How to perfectly seal moulded chocolates
The most important thing about sealing moulded chocolates is making sure they don’t leak. Here’s what you should pay attention to when cooling them and taking them out of the mould.
GOOD TO KNOW
What should you take to heart when making moulded chocolates?
Use polycarbonate moulds. These yield the best gloss and contract slower than chocolate, making unmoulding far easier.
Choose a fluid chocolate: a three-drop or four-drop fluidity is ideal.
Heat the moulds briefly before pouring in your chocolate. This way, you’ll avoid temperature shocks that could make your chocolate turn grey afterwards.
Make sure that your filling is smooth and fluid enough to pipe easily. Also check that it isn’t warmer than 28°C, otherwise the filling will make your chocolate shells melt.
Try to avoid making smudges on the rims of your chocolate moulds with the filling as they may cause leaks in your chocolate shells. Always fill each chocolate shell individually.
Never fill the chocolate shells to the brim. Leave a 1.5-mm opening from the top, otherwise it would be impossible to seal your chocolates properly.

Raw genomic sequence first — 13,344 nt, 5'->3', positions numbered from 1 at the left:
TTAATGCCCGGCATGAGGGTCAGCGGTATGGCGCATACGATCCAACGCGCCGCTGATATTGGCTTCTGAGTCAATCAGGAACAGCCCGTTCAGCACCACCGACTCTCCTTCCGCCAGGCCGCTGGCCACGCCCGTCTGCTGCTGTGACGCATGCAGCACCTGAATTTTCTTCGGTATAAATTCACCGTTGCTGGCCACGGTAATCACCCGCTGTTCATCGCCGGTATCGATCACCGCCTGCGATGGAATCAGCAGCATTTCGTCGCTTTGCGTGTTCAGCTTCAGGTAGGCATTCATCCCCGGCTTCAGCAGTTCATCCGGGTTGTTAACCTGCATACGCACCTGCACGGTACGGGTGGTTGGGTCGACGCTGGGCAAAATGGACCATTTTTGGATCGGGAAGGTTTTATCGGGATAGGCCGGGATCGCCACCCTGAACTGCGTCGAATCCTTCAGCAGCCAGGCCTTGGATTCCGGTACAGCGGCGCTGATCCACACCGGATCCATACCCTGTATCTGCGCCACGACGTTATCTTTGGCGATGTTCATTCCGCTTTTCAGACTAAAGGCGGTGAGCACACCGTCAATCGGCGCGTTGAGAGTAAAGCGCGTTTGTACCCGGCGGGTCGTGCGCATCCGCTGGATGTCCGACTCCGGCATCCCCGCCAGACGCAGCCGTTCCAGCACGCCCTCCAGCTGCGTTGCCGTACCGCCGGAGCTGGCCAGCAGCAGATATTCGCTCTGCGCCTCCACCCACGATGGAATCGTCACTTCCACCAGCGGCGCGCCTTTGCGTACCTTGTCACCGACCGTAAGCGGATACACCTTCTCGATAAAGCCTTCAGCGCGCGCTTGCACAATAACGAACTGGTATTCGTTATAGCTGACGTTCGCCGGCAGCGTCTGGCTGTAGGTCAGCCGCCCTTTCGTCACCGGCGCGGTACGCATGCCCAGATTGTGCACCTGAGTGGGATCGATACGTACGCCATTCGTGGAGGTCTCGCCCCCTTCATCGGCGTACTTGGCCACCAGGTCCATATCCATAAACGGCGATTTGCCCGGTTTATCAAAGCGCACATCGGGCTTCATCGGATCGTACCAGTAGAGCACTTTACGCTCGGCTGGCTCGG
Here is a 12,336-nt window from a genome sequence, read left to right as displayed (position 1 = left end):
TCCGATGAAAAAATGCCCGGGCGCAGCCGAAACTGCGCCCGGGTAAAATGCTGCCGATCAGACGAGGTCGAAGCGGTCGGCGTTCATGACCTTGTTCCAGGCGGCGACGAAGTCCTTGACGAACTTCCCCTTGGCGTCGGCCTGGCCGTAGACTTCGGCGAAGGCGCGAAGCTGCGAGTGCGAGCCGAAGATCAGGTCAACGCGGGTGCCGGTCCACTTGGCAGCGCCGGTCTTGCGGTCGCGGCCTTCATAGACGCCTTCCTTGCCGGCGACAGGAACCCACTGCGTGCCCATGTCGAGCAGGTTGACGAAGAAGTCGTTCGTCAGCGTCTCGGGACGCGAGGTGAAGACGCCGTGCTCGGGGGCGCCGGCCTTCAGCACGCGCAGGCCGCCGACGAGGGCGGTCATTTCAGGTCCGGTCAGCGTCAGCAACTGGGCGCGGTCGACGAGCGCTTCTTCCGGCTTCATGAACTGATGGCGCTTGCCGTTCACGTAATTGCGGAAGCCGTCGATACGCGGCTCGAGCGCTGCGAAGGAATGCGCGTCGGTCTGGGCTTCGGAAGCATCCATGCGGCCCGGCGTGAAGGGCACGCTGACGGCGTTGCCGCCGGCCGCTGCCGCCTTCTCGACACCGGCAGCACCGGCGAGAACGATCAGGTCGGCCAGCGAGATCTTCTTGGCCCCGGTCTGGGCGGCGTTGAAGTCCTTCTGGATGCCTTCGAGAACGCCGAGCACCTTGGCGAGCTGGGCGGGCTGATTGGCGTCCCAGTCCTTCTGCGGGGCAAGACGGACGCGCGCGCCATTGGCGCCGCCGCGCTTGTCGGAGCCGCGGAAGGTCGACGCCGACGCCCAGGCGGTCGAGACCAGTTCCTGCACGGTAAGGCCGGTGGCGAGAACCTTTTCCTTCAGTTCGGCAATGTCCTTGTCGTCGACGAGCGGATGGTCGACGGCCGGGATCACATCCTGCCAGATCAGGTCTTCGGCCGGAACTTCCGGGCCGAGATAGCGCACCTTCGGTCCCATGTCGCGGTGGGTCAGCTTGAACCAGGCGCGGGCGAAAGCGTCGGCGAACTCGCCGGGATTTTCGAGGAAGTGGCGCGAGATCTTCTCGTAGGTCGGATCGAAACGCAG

- Filled chocolate shells for chocolates (crystallised and still in the mould)
- A ladle
- Chocolate melter or tempering machine
- A small palette knife
- A chocolate scraper
- Tempered chocolate
Use a heat gun to warm the top of your mould very briefly.
Apply a small quantity of tempered chocolate on top and spread it out evenly. Do this bit by bit rather than pouring too much chocolate into the mould at once.
Smooth over the top and scrape off any excess chocolate from the top and sides of the mould.
Tap the mould firmly against your worktop to remove any air bubbles from the chocolate and place it in a refrigerator at 14 to 16°C for at least two hours.
Take the mould out of the refrigerator and flex it a bit to loosen the chocolates. Then turn it upside down and carefully bang it onto your worktop to release the chocolates onto the paper.
Wear gloves when handling your chocolates to avoid smudging them with fingerprints. Ideally, unmould your chocolates on a perfectly clean surface to keep them from attracting dust or tiny chocolate particles, seeing as they are statically charged for a brief period when they come out of the mould.
Which type of chocolate is best suited to create moulded chocolates?
For a medium thick chocolate shell:
All chocolate types with a basic three-drop fluidity are right about perfect. They make it easy to create a chocolate layer with the perfect thickness and minimise the chance of having unwanted air bubbles, especially in comparison with more fluid chocolates.
For a fine chocolate shell:
Some chocolate lovers and craftsmen want the chocolate shell of their moulded chocolates to be as fine and crunchy as possible. A more fluid chocolate with a 2% to 4% higher cocoa butter content is absolutely perfect for this. You can easily recognise these types of chocolate by the four-drop symbol indicated on their packaging.